Aston Martin Red Bull Racing has established records for the fastest pit stop in Formula 1 history not once, twice, but thrice this season, again breaking its own record at this past weekend's Brazilian Grand Prix. Having the best pit crew in racing history, however, seems to not be enough for Red Bull who recently decided to perform a pit stop in zero gravity.
That doesn't mean a pit crew, a film crew, and a race car had to leave our planet, of course. Red Bull struck a deal with Russian space agency Roscosmos to take its crew and a 2005 RB1 F1 car up in a modified Ilyushin Il-76 MDK "cosmonaut training plane." This Ilyushin then flew in a series of parabolic arcs (up and back down again, over and over), during the downslope of which the plane's occupants get a brief 22 seconds of weightlessness. It's as bizarre an experience as it sounds, and that's why we Americans call NASA's equivalent to this plane the "Vomit Comet."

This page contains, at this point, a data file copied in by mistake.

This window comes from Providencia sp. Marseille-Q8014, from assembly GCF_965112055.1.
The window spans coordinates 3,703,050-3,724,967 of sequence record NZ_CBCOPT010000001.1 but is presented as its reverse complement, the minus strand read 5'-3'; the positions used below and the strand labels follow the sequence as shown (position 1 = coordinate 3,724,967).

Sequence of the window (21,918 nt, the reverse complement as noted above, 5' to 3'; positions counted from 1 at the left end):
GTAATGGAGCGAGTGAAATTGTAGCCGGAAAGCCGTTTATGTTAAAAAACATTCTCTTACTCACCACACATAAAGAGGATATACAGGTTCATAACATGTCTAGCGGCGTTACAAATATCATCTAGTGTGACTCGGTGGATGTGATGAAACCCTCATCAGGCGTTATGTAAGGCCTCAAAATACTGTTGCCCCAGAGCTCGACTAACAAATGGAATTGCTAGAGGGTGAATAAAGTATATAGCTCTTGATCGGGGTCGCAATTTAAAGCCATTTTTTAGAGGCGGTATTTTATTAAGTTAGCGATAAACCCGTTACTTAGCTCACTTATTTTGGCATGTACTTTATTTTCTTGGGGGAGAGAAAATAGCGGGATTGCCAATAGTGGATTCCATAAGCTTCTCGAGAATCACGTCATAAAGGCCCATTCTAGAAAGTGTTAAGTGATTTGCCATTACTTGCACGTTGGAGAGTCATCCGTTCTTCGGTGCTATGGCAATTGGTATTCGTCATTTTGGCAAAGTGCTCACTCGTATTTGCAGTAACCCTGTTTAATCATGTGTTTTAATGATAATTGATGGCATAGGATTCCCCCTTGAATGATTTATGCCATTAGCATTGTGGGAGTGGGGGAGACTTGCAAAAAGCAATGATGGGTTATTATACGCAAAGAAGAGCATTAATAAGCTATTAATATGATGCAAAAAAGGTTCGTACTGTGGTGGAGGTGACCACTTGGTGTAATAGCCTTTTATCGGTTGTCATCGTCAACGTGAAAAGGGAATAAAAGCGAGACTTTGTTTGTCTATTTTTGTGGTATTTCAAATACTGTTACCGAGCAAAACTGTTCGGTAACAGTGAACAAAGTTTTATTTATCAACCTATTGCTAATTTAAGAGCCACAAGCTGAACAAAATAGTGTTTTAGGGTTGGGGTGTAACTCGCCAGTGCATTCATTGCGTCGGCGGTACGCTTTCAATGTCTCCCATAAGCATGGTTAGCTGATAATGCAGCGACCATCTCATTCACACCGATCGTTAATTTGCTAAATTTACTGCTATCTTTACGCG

"It pushed us harder than I thought it would," said Joe Robinson, Red Bull Racing's Support Team Chief Mechanic. "You realize how much you rely on gravity, when you don't have any! Something as straightforward as tightening a wheel nut becomes very difficult when the car is floating, and the only control you have is through the stiffness of your ankles, tucked into floor straps. It challenges you to think and operate in a different way—and that was brilliant. It was a once in a lifetime opportunity and honestly, I could have stayed and done it all month. It was amazing. I think it's the coolest, most fun thing the Live Demo Team has ever done with a show car."
Coming from a member of an F1 team whose promotional stunts are as crazy as donuts on the roof of a Miami skyscraper, that's saying something. Knowing Red Bull, of course, this won't be the last stunt they pull with an F1 car—our money's on them figuring out a way to do donuts at the bottom of the Mariana Trench.